wanted his memory to live on through his memorials. But few of its buildings survived the passage of time. A later pharaoh dismantled the White Chapel and used the parts in a monument of his own. Archaeologists later discovered the pieces and reconstructed the White Chapel.
About 600 years after its construction, the White Chapel was destroyed by Pharaoh Amenhotep III, who used its stones as infill material in a pylon that was part of the Karnak Temple.
The king dismantled the white chapel during his renovation of the grounds around the banquet hall of Thutmose II and used it as a embankment in his newly built Pylon III. The model of the white chapel is based on the plan and axis drawings by Carlotti (1995: Plates IX-X).
The White Chapel of Pharaoh Senusret I, also called the Jubilee Chapel of Senusret I, was built during the Middle Kingdom of Egypt.
ITV gothic crime drama Whitechapel has been canceled after four series, the cast and crew have confirmed. Its star, Rupert Penry-Jones, broke the news via Twitter, saying that “ITV doesn’t want Whitechapel anymore”.
Khufu, Greek Cheops (flourished 25th century BC), second 4th Dynasty (c.2575–c.2465 BC) king of Egypt and builder of the Great Pyramid of Giza (see Pyramids of Giza), the largest single building at the time.
Senusret I sent several quarrying expeditions to Sinai and Wadi Hammamat during his long reign and built numerous shrines and temples throughout Egypt and Nubia. He rebuilt the important temple of Re-Atum in Heliopolis, which was the center of sun worship.
The shrine has four inner columns surrounded by a peristyle of twelve columns. Its decoration records the jubilee festival (heb-sed) of Senusret I in raised relief. Some traces of yellow paint remain on the cornices of the structure; Traces of red, blue and white paint can be found on the columns and hieroglyphs.
The Whitechapel area was named after the early 14th century church of St Mary Matfelon, popularly known as St Mary’s, Whitechapel. Originally built in 1270 as the “Chapel of Tranquility” at St Dunstan Stepney, the church was rebuilt in 1329.
Hashepsut bore a daughter, Neferureh, but no son. When her husband around 1479 B.C. died, the throne passed to his son Thutmose III, who was born of Isis, a minor queen of the harem. Since Thutmose III was an infant, Hatshepsut acted as regent for the young king.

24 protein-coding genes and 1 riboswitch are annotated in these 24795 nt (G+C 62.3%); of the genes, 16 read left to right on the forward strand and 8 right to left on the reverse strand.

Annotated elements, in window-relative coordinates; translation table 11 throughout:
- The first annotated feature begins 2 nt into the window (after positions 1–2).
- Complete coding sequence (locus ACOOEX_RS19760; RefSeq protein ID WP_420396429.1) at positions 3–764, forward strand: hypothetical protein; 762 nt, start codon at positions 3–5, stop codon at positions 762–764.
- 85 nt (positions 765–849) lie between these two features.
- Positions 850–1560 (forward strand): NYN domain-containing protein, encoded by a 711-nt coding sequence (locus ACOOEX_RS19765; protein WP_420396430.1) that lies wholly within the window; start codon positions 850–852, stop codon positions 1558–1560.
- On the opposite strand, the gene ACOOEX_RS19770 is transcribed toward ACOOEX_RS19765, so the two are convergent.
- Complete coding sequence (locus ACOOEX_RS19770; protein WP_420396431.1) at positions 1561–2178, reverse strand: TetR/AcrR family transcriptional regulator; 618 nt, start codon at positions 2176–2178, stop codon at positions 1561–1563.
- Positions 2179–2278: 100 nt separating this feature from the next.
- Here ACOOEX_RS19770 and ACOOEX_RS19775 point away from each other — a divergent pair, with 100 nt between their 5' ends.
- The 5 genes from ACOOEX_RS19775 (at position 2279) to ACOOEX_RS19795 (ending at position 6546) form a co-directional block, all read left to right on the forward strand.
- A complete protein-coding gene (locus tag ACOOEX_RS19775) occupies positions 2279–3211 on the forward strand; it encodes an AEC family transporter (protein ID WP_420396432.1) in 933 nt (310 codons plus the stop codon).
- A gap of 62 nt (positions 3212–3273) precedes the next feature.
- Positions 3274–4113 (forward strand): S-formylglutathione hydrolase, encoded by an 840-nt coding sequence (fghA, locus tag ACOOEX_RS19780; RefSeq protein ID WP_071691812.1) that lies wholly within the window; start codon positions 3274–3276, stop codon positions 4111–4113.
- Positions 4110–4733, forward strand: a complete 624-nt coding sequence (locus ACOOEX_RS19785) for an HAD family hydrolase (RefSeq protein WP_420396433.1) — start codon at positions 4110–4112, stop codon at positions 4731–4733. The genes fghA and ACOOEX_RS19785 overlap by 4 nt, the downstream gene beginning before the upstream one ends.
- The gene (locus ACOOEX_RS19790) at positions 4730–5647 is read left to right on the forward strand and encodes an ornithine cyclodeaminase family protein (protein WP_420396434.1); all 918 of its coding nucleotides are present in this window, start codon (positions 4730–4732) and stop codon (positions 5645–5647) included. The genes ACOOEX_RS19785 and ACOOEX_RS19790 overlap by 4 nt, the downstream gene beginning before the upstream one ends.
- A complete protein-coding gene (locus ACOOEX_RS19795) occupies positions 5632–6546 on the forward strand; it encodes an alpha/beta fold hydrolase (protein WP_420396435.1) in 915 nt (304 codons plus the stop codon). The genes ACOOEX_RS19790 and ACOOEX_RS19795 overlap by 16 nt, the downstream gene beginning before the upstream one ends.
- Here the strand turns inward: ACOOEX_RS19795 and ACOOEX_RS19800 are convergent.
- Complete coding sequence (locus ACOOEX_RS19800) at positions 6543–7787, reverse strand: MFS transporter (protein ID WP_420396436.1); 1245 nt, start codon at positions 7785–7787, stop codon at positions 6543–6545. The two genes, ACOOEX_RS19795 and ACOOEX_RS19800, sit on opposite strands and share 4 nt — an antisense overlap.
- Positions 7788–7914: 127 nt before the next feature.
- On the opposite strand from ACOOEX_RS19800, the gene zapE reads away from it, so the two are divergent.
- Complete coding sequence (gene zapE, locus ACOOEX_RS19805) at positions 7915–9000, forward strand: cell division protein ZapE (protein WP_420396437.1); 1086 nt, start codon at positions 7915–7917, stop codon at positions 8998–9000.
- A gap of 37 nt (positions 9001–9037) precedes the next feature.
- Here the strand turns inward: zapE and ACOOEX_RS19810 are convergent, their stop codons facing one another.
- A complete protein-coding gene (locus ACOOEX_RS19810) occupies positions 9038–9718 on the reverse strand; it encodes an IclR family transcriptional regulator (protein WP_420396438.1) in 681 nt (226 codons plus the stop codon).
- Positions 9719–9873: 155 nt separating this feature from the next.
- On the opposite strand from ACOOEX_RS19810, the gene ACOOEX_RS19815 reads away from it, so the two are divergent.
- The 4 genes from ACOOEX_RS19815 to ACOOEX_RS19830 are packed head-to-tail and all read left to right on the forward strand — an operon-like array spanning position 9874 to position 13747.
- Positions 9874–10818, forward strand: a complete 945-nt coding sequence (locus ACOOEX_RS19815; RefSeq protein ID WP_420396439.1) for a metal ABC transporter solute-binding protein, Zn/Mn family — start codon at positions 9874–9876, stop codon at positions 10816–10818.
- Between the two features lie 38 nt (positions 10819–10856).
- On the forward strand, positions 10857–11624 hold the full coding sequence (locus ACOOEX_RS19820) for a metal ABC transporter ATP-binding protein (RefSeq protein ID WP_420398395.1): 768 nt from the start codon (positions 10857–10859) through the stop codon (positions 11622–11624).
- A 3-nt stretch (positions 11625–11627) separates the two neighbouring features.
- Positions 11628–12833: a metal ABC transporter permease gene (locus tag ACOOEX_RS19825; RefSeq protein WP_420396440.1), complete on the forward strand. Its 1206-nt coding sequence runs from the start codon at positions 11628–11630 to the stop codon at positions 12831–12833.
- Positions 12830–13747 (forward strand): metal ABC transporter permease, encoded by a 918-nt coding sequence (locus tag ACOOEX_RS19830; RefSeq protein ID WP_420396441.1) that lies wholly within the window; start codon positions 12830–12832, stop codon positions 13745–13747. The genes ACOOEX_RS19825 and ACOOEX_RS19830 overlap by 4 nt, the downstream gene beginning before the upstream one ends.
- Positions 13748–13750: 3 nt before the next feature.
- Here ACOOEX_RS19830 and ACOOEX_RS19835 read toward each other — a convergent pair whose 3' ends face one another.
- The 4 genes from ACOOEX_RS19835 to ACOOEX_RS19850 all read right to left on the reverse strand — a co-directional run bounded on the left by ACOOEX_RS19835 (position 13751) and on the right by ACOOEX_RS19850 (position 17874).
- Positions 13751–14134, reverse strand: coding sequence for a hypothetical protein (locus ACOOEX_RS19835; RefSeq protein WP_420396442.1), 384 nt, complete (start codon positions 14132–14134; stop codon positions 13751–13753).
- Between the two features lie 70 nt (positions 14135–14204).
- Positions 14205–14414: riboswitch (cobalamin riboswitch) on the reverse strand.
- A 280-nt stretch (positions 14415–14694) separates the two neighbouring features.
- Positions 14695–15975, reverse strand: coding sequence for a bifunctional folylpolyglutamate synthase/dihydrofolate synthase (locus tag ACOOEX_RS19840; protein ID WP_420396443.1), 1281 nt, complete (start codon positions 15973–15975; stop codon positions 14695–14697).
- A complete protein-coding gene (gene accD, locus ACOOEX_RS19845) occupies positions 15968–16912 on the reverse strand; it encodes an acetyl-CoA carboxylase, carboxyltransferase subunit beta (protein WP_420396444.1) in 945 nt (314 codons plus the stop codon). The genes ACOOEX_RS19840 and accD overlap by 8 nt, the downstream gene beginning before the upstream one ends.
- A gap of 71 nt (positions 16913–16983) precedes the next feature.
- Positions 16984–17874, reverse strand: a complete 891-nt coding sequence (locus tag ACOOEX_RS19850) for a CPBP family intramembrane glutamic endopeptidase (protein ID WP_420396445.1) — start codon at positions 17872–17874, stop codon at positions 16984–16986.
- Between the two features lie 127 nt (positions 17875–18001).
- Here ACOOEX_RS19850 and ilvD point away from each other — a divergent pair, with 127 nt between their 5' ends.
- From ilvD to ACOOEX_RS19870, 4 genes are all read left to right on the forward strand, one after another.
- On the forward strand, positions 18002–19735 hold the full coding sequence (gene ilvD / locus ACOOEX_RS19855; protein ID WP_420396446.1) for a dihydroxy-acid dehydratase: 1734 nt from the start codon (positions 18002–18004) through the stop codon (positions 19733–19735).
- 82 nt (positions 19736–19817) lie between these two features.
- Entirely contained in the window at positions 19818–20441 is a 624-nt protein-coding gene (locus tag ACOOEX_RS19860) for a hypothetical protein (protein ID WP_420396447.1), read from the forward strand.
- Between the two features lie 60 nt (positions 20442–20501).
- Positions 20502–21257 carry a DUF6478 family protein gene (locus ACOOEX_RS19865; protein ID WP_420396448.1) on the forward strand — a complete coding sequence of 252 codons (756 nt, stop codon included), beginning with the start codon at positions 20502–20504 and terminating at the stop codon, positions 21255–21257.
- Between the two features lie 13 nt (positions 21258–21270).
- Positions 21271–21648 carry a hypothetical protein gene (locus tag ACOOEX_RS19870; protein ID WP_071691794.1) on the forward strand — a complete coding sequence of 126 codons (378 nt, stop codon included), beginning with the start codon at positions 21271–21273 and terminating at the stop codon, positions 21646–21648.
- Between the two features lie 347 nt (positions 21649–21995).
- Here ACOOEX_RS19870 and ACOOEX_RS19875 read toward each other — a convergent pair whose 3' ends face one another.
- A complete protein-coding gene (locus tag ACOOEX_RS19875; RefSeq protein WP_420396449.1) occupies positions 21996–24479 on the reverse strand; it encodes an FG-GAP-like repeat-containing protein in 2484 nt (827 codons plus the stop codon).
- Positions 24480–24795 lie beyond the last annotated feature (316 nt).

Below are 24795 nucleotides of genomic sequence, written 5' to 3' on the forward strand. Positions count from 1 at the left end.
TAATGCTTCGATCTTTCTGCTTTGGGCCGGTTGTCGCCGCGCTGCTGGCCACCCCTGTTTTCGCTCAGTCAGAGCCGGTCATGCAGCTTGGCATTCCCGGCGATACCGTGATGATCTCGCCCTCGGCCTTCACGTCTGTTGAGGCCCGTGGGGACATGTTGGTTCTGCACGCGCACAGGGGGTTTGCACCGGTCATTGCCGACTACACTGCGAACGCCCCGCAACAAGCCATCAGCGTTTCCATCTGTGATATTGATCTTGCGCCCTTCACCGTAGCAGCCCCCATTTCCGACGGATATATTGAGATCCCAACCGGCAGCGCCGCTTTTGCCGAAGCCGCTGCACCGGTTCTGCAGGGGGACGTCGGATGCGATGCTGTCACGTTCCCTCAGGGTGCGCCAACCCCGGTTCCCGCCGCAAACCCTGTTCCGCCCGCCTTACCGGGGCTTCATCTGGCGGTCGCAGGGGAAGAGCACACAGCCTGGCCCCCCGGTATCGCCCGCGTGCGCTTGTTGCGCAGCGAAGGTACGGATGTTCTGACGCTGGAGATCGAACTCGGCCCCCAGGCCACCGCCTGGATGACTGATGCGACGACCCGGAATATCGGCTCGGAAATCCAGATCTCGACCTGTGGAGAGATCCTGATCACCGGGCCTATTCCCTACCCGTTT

But the record for the world’s longest-reigning monarch belongs to Pharaoh Pepi II, who came to power in ancient Egypt more than four thousand years ago (4293 years to be exact) and stayed in power for 94 years.
Abu Simbel, site of two temples built by Egyptian king Ramses II (r. 1279-13 BC), now located in Aswan Muḥāfaẓah (governorate) in southern Egypt . In ancient times the area was on the southern border of Pharaonic Egypt opposite Nubia.
Ramses II built the temples at Abu Simbel, the hall at Karnak, the complex at Abydos, the ramesseum (funeral complex) at Thebes and hundreds of other buildings, monuments and temples. Many historians consider his reign to be the pinnacle of Egyptian art and culture.
Whitechapel, famous for the murders of Jack the Ripper, quickly became one of the most notorious slums in Victorian London (Diniejko). Whitechapel wasn’t always a slum. Until the end of the 16th century it was a “relatively prosperous district” (Diniejko).
The Whitechapel murders were committed between April 3, 1888 and February 13, 1891 in or near the largely impoverished borough of Whitechapel in the East End of London..
Whitechapel’s mazes of streets, alleys and courtyards were lit by only a single gas lamp, making the streets impossibly dark, and sheep and cattle were often herded through the streets, leaving trails of excrement in their wake.
The idea that Khufu used slaves to build the pyramid came from the Greek historian Herodotus. He also describes Khufu as a cruel and evil leader who prostituted his daughter when he ran out of money.
It is one of the seven wonders of the world, but the precious objects the Great Pyramid built to house it for all eternity – the mummified remains of King Cheops or Khufu – have never been found, and presumably stolen by grave robbers.
Despite evidence that some women in the third millennium B.C. held royal power, Sobeknefru is the first universally recognized female pharaoh. Sobeknefru, daughter of Amenemhat III, whom she married about 1789 BC. followed to reign about four years, appearing on official lists of kings centuries after her death.